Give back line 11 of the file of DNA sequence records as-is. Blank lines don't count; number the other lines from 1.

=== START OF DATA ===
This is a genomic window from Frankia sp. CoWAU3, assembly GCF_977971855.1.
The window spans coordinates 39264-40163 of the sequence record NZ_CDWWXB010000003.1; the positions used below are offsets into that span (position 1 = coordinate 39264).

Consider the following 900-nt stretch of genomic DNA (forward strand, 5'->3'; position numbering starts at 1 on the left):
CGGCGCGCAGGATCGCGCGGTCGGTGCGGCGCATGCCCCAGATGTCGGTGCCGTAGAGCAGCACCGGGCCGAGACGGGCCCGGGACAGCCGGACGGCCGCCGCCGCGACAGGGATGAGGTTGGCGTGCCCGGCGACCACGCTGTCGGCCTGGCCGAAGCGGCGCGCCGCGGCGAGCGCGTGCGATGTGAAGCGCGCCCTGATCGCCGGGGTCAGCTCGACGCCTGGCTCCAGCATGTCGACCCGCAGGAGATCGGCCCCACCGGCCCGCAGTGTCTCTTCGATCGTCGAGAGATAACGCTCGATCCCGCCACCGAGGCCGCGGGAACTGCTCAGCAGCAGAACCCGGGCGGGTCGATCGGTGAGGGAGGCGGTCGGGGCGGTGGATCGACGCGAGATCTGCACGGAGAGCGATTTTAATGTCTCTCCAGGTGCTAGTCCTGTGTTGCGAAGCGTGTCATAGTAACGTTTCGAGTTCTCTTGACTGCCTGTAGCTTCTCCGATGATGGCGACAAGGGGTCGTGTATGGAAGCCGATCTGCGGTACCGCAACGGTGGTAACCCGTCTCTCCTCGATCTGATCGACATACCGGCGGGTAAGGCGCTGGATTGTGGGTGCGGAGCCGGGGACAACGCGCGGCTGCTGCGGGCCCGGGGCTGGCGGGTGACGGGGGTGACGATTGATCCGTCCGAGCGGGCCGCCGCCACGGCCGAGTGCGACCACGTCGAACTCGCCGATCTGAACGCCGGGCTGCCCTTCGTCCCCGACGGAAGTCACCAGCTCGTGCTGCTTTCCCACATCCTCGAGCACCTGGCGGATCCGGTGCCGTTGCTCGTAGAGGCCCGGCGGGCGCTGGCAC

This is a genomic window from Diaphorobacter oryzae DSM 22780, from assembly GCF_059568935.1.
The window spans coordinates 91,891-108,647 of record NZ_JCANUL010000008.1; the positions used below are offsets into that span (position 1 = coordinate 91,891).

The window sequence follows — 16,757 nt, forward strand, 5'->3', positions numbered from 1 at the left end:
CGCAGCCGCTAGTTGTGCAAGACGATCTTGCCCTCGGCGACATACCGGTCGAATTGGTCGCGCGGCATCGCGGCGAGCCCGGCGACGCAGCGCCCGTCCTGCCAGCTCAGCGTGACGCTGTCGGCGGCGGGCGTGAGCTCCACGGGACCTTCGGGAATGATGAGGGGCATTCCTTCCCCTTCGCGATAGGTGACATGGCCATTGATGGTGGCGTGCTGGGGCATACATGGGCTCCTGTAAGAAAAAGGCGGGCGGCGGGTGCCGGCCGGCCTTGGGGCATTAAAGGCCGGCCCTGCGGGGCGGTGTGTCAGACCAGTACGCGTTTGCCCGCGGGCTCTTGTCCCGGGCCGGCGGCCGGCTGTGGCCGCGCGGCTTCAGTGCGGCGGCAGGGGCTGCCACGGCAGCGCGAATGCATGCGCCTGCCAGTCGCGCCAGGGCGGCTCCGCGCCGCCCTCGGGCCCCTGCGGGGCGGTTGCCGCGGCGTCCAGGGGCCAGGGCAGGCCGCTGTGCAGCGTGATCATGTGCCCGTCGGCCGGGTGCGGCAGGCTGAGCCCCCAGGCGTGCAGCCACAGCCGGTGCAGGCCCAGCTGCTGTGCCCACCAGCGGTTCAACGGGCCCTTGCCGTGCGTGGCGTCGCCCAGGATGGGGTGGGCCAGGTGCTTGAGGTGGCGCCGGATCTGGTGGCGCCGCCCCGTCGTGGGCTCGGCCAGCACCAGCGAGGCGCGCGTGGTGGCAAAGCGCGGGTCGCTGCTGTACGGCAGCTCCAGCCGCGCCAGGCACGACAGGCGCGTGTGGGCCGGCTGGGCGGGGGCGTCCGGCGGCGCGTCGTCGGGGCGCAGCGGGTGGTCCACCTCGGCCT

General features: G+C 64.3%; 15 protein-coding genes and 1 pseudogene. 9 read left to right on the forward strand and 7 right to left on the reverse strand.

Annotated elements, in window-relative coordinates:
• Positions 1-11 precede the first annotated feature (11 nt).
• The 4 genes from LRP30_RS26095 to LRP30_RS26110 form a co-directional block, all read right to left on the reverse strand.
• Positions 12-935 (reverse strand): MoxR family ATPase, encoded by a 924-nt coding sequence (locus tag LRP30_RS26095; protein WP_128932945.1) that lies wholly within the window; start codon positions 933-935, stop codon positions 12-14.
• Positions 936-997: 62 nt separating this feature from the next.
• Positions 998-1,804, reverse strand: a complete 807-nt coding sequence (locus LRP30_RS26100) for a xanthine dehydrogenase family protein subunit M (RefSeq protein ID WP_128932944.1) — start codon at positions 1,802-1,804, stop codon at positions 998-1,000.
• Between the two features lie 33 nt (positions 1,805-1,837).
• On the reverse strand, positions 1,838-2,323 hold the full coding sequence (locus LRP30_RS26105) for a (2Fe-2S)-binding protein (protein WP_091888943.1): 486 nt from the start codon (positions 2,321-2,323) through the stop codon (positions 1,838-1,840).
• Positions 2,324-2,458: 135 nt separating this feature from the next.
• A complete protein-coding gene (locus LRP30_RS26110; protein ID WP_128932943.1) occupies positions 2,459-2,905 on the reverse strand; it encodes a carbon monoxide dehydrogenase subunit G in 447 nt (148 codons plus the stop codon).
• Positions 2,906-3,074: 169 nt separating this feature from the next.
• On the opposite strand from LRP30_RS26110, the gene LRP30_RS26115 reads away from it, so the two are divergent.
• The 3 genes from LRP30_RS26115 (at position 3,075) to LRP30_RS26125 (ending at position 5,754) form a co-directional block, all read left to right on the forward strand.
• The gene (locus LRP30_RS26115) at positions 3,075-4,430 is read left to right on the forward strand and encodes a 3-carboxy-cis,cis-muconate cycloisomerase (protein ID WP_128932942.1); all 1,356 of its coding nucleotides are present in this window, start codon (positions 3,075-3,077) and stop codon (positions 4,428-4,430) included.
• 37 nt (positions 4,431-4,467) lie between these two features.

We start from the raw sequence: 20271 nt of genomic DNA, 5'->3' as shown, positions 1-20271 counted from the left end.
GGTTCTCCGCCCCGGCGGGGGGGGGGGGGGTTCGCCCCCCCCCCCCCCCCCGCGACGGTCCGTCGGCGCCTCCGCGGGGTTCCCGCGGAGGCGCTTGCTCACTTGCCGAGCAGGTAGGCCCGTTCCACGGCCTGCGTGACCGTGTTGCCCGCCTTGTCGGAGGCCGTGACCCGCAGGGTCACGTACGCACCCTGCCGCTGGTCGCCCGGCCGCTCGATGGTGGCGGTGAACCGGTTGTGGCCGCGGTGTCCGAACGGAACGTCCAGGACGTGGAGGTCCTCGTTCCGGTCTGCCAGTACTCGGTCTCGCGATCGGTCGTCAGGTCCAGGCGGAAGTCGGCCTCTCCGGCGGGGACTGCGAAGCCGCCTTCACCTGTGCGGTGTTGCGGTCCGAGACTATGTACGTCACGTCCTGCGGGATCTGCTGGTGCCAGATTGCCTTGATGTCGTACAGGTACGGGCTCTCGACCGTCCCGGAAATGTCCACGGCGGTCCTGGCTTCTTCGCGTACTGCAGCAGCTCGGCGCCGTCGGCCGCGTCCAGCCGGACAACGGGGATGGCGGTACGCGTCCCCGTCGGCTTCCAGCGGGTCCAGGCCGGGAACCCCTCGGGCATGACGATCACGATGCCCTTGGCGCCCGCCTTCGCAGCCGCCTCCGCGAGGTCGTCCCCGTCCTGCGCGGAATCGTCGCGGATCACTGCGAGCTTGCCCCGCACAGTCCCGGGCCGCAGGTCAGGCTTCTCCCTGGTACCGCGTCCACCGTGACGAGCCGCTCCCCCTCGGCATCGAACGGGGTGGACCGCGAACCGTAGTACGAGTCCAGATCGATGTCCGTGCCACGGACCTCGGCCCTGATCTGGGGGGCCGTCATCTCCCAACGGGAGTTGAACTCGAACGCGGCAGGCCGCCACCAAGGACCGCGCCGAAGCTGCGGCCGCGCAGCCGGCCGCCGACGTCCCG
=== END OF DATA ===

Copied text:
• Positions 1-11 precede the first annotated feature (11 nt).